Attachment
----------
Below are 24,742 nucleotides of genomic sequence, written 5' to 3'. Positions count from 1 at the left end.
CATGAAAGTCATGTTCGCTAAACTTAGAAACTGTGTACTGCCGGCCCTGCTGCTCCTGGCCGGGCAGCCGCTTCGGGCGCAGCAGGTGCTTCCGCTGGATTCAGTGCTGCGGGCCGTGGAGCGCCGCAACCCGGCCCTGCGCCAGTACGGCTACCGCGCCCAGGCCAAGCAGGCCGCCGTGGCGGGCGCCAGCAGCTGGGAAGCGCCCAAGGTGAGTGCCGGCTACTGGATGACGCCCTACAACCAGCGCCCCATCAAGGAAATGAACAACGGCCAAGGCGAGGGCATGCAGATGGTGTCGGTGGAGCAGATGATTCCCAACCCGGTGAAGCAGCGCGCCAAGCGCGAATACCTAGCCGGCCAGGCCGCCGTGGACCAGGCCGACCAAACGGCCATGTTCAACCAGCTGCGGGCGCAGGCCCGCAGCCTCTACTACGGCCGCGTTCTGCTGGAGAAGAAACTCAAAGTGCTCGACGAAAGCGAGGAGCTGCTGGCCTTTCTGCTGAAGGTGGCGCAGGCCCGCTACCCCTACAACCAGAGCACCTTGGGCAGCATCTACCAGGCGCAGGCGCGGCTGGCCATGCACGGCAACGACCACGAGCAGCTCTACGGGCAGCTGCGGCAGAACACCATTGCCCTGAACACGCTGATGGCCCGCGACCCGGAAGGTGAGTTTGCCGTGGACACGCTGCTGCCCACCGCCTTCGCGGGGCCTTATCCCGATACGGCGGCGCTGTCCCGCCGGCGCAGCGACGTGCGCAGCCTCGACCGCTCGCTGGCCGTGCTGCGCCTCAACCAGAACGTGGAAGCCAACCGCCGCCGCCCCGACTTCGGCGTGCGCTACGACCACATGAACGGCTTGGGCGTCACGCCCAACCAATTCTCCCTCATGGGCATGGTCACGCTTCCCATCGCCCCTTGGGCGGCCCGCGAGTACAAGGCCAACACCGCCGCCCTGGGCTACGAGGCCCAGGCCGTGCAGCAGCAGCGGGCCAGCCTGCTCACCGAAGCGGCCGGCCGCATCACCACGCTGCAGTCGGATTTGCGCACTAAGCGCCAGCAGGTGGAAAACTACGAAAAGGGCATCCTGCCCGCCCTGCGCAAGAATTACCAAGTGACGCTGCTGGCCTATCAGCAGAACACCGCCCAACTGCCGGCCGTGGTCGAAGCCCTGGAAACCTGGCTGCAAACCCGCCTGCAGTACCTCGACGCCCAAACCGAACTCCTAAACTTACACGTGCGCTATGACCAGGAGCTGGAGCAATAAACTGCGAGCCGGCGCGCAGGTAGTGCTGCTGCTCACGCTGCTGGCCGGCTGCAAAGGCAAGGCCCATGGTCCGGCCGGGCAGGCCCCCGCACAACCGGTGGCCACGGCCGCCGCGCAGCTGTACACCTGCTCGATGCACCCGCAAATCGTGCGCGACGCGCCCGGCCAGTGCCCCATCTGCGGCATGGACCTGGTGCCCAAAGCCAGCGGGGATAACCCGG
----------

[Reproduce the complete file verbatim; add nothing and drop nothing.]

Below are 24,742 nucleotides of genomic sequence, written 5' to 3'. Positions count from 1 at the left end.
CATGAAAGTCATGTTCGCTAAACTTAGAAACTGTGTACTGCCGGCCCTGCTGCTCCTGGCCGGGCAGCCGCTTCGGGCGCAGCAGGTGCTTCCGCTGGATTCAGTGCTGCGGGCCGTGGAGCGCCGCAACCCGGCCCTGCGCCAGTACGGCTACCGCGCCCAGGCCAAGCAGGCCGCCGTGGCGGGCGCCAGCAGCTGGGAAGCGCCCAAGGTGAGTGCCGGCTACTGGATGACGCCCTACAACCAGCGCCCCATCAAGGAAATGAACAACGGCCAAGGCGAGGGCATGCAGATGGTGTCGGTGGAGCAGATGATTCCCAACCCGGTGAAGCAGCGCGCCAAGCGCGAATACCTAGCCGGCCAGGCCGCCGTGGACCAGGCCGACCAAACGGCCATGTTCAACCAGCTGCGGGCGCAGGCCCGCAGCCTCTACTACGGCCGCGTTCTGCTGGAGAAGAAACTCAAAGTGCTCGACGAAAGCGAGGAGCTGCTGGCCTTTCTGCTGAAGGTGGCGCAGGCCCGCTACCCCTACAACCAGAGCACCTTGGGCAGCATCTACCAGGCGCAGGCGCGGCTGGCCATGCACGGCAACGACCACGAGCAGCTCTACGGGCAGCTGCGGCAGAACACCATTGCCCTGAACACGCTGATGGCCCGCGACCCGGAAGGTGAGTTTGCCGTGGACACGCTGCTGCCCACCGCCTTCGCGGGGCCTTATCCCGATACGGCGGCGCTGTCCCGCCGGCGCAGCGACGTGCGCAGCCTCGACCGCTCGCTGGCCGTGCTGCGCCTCAACCAGAACGTGGAAGCCAACCGCCGCCGCCCCGACTTCGGCGTGCGCTACGACCACATGAACGGCTTGGGCGTCACGCCCAACCAATTCTCCCTCATGGGCATGGTCACGCTTCCCATCGCCCCTTGGGCGGCCCGCGAGTACAAGGCCAACACCGCCGCCCTGGGCTACGAGGCCCAGGCCGTGCAGCAGCAGCGGGCCAGCCTGCTCACCGAAGCGGCCGGCCGCATCACCACGCTGCAGTCGGATTTGCGCACTAAGCGCCAGCAGGTGGAAAACTACGAAAAGGGCATCCTGCCCGCCCTGCGCAAGAATTACCAAGTGACGCTGCTGGCCTATCAGCAGAACACCGCCCAACTGCCGGCCGTGGTCGAAGCCCTGGAAACCTGGCTGCAAACCCGCCTGCAGTACCTCGACGCCCAAACCGAACTCCTAAACTTACACGTGCGCTATGACCAGGAGCTGGAGCAATAAACTGCGAGCCGGCGCGCAGGTAGTGCTGCTGCTCACGCTGCTGGCCGGCTGCAAAGGCAAGGCCCATGGTCCGGCCGGGCAGGCCCCCGCACAACCGGTGGCCACGGCCGCCGCGCAGCTGTACACCTGCTCGATGCACCCGCAAATCGTGCGCGACGCGCCCGGCCAGTGCCCCATCTGCGGCATGGACCTGGTGCCCAAAGCCAGCGGGGATAACCCGG